On August 15, 2017, President Trump signed an executive order (EO) entitled “Establishing Discipline and Accountability in the Environmental Review and Permitting Process for Infrastructure Projects.” As part of the Administration’s goal to improve domestic infrastructure, the purpose of the EO is to promote agency coordination, efficiency, and accountability with respect to environmental reviews of infrastructure projects.
The Government Accountability Office (GAO) issued a report on August 4, 2017, titled “Pipeline Safety – Additional Actions Could Improve Federal Use of Data on Pipeline Materials and Corrosion.” The 55 page Report, prepared in response to a Congressional mandate in the 2016 Pipeline Safety Act reauthorization, summarizes pipeline materials, training and corrosion prevention technologies for gas and liquid pipeline facilities and analyzes PHMSA use of corrosion and material data to inform its inspection priorities. The Report recommends that PHMSA review, document and validate the way in which it identifies the highest risk pipelines for inspection, but makes no significant new findings, and the recommendations are largely consistent with initiatives that PHMSA already has begun.
The Report notes initially that pipelines carrying hazardous liquids or gas have the lowest incident rate of other transportation modes. For oil and gas pipelines from 2010 to 2015, GAO’s assessment of PHMSA incident data attaches the highest single cause as corrosion (22%), followed by “equipment failure” (21%), “natural or outside force” (16%) and “excavation damage” (14%). PHMSA tracks causal data somewhat differently, however, grouping “equipment failure” and “material/weld failures” together in a single category, which is reported by operators to be the largest cause of significant incidents in the past 5 years. By comparison, the GAO Report links corrosion (22%) with “material, pipe or weld failure” (12%), although it is a very different failure mechanism from corrosion, to be the estimated cause of nearly one-third of all oil and gas significant incidents.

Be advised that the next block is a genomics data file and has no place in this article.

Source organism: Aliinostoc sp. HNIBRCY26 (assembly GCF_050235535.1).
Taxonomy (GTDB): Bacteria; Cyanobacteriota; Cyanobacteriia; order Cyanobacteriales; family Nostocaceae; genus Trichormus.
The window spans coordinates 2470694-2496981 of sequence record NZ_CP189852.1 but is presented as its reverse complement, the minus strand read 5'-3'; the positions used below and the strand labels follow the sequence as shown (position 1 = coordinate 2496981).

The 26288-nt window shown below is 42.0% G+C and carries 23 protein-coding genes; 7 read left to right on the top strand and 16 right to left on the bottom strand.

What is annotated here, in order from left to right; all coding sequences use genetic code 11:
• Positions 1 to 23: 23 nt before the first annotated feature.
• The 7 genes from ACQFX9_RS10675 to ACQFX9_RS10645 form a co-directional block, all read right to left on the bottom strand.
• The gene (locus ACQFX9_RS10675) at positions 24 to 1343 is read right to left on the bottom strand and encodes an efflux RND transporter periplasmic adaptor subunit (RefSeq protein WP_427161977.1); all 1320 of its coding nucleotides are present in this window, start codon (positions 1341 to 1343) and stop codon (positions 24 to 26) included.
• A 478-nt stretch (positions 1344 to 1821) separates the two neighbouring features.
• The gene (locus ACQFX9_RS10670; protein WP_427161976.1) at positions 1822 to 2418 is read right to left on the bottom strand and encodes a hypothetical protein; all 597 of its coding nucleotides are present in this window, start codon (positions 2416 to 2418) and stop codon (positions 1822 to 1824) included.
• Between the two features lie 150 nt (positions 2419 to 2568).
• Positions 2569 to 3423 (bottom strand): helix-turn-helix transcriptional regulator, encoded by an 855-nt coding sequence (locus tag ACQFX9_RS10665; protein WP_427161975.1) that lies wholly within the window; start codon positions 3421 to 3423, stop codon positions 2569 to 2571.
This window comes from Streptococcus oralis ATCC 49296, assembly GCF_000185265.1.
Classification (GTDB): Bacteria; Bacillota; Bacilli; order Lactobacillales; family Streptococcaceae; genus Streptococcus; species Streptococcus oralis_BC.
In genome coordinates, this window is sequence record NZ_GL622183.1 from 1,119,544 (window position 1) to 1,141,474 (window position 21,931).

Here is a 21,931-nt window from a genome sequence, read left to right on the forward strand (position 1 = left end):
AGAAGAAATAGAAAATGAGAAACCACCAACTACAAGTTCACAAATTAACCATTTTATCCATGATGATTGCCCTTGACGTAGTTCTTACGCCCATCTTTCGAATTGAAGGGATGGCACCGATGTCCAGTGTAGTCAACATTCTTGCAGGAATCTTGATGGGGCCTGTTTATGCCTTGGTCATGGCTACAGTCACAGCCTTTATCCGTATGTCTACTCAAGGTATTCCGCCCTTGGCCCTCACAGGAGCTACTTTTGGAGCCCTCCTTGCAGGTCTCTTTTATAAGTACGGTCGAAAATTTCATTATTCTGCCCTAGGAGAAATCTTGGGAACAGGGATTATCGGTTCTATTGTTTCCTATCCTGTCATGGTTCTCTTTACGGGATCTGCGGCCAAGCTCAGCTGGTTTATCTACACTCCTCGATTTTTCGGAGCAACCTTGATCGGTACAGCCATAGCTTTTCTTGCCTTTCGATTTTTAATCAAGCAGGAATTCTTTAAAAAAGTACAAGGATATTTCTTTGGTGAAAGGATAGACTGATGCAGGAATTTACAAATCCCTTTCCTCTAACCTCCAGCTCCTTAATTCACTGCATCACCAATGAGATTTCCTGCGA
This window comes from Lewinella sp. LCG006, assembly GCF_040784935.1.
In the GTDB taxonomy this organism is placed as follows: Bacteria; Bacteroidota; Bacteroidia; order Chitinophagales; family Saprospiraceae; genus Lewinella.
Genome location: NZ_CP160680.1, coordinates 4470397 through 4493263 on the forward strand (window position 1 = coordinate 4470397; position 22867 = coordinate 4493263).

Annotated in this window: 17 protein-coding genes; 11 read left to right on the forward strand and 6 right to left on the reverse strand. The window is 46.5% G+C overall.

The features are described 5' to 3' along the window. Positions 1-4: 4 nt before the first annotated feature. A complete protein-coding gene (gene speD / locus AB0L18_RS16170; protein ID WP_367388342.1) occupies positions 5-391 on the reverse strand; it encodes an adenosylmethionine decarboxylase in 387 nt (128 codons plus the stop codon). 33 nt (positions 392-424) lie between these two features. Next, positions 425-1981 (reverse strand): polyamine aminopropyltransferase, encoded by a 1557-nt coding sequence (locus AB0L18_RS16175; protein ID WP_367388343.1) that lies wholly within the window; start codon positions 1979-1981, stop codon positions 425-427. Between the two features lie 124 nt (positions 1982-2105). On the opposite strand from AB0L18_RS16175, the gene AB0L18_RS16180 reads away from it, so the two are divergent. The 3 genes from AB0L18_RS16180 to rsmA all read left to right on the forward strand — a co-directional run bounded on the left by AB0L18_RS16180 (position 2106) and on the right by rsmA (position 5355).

On August 3, 2017, the Senate confirmed both Neil Chatterjee (R) and Robert Powelson (R) as FERC Commissioners, returning FERC to a quorum after six months. FERC has been unable to issue major decisions without a quorum, although staff work has continued to work on a variety of fronts, including issuing environmental reviews for various pipeline construction and other energy projects. The Senate confirmations should be a relief for the energy industry, which has been subject to prolonged uncertainty as major project approvals have been at a standstill since February.
The quorum will be restored as soon as Chatterjee and Powelson are sworn in, which historically has taken from one to three weeks. The confirmation of the nominations of Chatterjee, a former aide to Senate Majority Leader McConnell and Powelson, a Pennsylvania regulator, brings the Commission to 3 members of what is typically a 5 member Commission. Trump previously announced nominations of Kevin McIntyre (R), an energy lawyer in private practice, and Richard Glick (D), a Senate aide, for the two remaining vacancies weeks ago, but only nominated them formally this week. The Senate Energy and Natural Resources Committee has scheduled a hearing on those nominations for September 7, 2017.
President Trump plans to nominate Kevin McIntyre to serve as chair of the Federal Energy Regulatory Commission (FERC). McIntyre currently works in private practice in the energy regulatory sector and has for 30 years. With McIntyre’s nomination, there will be four commissioner candidates in various stages of the nomination and confirmation process.